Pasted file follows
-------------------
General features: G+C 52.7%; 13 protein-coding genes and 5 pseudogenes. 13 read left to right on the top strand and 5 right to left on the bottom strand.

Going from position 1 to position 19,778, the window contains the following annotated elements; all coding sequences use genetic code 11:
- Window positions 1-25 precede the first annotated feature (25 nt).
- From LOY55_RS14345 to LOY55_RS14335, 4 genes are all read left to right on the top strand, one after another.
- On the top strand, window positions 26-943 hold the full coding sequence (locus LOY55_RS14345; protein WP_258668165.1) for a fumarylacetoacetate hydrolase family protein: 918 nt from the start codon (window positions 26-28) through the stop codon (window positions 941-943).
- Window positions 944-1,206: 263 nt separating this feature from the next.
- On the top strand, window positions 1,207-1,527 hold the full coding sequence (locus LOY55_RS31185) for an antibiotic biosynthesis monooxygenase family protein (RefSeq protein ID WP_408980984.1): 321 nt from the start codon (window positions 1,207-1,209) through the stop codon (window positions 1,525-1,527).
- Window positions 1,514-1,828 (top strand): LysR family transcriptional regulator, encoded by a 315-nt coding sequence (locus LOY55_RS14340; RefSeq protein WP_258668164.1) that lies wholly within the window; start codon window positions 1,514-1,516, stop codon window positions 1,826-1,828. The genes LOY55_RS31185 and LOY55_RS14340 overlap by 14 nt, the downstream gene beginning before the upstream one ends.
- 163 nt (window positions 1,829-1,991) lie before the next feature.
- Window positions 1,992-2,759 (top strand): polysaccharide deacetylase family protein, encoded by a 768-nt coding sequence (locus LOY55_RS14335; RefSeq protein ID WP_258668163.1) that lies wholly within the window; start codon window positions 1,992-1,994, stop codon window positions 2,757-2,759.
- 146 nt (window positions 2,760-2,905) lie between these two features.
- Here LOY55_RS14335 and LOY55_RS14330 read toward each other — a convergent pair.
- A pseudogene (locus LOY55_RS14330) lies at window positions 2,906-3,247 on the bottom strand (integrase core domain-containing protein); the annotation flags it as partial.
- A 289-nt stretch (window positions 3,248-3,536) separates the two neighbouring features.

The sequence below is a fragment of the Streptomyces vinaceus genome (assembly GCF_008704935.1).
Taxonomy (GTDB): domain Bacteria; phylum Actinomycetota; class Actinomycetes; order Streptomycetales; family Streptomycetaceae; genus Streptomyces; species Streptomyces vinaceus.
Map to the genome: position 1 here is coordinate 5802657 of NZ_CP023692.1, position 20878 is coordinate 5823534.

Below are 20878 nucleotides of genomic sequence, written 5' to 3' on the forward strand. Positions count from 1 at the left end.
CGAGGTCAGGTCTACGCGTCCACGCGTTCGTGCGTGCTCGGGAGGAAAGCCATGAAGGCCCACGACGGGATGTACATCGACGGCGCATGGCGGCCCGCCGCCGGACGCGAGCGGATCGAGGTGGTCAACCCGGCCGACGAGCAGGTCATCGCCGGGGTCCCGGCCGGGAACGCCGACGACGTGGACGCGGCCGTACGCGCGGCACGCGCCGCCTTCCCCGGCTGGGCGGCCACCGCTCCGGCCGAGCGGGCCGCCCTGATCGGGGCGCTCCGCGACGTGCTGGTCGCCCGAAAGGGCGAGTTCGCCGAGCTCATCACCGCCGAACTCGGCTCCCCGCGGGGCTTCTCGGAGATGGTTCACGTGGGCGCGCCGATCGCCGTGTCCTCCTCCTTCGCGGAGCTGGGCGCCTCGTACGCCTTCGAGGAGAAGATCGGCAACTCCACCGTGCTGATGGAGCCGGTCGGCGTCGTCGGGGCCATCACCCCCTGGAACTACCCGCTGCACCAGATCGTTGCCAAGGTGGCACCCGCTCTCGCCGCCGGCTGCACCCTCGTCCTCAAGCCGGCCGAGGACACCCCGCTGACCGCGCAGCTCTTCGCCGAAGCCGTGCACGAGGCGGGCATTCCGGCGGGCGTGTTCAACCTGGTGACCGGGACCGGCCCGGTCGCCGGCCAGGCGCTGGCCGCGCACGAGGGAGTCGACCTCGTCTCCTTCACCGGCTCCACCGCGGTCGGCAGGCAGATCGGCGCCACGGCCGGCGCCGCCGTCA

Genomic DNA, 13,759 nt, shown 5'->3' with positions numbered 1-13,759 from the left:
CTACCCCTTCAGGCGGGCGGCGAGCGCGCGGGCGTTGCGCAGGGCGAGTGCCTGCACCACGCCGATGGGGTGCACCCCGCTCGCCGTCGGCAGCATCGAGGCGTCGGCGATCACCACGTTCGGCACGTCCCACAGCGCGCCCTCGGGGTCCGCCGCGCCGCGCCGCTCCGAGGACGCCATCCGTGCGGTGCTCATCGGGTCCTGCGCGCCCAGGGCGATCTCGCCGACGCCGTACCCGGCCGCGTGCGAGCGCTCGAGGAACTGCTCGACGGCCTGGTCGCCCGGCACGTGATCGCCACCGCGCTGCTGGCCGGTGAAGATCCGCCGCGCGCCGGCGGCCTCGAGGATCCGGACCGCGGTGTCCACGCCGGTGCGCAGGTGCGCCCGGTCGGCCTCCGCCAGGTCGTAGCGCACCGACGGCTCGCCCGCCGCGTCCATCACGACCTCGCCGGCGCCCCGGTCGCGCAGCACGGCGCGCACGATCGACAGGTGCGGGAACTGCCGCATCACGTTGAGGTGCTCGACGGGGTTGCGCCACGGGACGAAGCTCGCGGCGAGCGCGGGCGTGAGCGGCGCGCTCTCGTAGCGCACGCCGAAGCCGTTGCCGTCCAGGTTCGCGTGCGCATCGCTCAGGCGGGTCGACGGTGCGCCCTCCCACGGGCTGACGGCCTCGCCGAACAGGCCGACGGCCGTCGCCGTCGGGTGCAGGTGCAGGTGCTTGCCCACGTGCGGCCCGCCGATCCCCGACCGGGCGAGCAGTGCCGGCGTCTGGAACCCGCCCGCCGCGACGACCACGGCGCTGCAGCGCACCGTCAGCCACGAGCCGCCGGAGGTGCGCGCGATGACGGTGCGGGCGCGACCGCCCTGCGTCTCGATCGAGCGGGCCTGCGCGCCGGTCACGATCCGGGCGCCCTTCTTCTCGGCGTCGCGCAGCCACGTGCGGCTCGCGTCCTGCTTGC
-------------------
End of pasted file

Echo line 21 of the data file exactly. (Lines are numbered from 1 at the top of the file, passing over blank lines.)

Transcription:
CTACCCCTTCAGGCGGGCGGCGAGCGCGCGGGCGTTGCGCAGGGCGAGTGCCTGCACCACGCCGATGGGGTGCACCCCGCTCGCCGTCGGCAGCATCGAGGCGTCGGCGATCACCACGTTCGGCACGTCCCACAGCGCGCCCTCGGGGTCCGCCGCGCCGCGCCGCTCCGAGGACGCCATCCGTGCGGTGCTCATCGGGTCCTGCGCGCCCAGGGCGATCTCGCCGACGCCGTACCCGGCCGCGTGCGAGCGCTCGAGGAACTGCTCGACGGCCTGGTCGCCCGGCACGTGATCGCCACCGCGCTGCTGGCCGGTGAAGATCCGCCGCGCGCCGGCGGCCTCGAGGATCCGGACCGCGGTGTCCACGCCGGTGCGCAGGTGCGCCCGGTCGGCCTCCGCCAGGTCGTAGCGCACCGACGGCTCGCCCGCCGCGTCCATCACGACCTCGCCGGCGCCCCGGTCGCGCAGCACGGCGCGCACGATCGACAGGTGCGGGAACTGCCGCATCACGTTGAGGTGCTCGACGGGGTTGCGCCACGGGACGAAGCTCGCGGCGAGCGCGGGCGTGAGCGGCGCGCTCTCGTAGCGCACGCCGAAGCCGTTGCCGTCCAGGTTCGCGTGCGCATCGCTCAGGCGGGTCGACGGTGCGCCCTCCCACGGGCTGACGGCCTCGCCGAACAGGCCGACGGCCGTCGCCGTCGGGTGCAGGTGCAGGTGCTTGCCCACGTGCGGCCCGCCGATCCCCGACCGGGCGAGCAGTGCCGGCGTCTGGAACCCGCCCGCCGCGACGACCACGGCGCTGCAGCGCACCGTCAGCCACGAGCCGCCGGAGGTGCGCGCGATGACGGTGCGGGCGCGACCGCCCTGCGTCTCGATCGAGCGGGCCTGCGCGCCGGTCACGATCCGGGCGCCCTTCTTCTCGGCGTCGCGCAGCCACGTGCGGCTCGCGTCCTGCTTGC